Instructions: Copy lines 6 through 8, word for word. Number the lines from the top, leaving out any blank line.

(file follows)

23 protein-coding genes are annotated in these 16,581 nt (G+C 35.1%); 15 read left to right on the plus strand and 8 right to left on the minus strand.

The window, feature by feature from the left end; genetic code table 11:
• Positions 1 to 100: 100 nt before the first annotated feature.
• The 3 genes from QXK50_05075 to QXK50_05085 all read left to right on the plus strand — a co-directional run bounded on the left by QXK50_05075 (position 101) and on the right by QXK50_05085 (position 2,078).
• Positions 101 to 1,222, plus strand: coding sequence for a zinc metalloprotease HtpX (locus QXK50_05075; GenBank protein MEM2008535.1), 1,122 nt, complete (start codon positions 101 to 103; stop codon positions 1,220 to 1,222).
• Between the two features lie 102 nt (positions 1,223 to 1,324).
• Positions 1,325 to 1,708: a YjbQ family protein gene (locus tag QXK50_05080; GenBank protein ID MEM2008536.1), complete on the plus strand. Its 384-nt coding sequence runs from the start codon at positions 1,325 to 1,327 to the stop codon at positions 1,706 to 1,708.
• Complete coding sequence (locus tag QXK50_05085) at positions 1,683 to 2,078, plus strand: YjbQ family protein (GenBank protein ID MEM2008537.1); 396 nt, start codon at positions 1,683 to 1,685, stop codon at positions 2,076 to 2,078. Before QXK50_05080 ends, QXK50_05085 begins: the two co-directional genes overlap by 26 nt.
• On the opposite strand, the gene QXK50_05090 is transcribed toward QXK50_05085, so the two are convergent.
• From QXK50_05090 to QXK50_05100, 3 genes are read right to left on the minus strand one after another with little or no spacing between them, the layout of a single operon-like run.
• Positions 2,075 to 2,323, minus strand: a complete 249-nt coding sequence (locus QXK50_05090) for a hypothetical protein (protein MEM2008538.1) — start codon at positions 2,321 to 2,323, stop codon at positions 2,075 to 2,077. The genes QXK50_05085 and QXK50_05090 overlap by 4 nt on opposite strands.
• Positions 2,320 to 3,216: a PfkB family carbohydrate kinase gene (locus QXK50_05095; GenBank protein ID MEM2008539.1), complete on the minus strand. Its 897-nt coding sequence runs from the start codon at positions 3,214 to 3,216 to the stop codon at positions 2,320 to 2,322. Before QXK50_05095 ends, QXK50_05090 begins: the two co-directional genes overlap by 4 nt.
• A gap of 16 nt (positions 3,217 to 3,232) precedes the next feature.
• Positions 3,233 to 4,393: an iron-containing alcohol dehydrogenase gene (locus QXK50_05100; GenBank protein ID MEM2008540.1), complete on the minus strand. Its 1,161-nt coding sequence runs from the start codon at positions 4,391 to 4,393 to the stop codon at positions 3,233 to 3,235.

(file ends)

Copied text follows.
• Between the two features lie 102 nt (positions 1,223 to 1,324).
• Positions 1,325 to 1,708: a YjbQ family protein gene (locus tag QXK50_05080; GenBank protein ID MEM2008536.1), complete on the plus strand. Its 384-nt coding sequence runs from the start codon at positions 1,325 to 1,327 to the stop codon at positions 1,706 to 1,708.
• Complete coding sequence (locus tag QXK50_05085) at positions 1,683 to 2,078, plus strand: YjbQ family protein (GenBank protein ID MEM2008537.1); 396 nt, start codon at positions 1,683 to 1,685, stop codon at positions 2,076 to 2,078. Before QXK50_05080 ends, QXK50_05085 begins: the two co-directional genes overlap by 26 nt.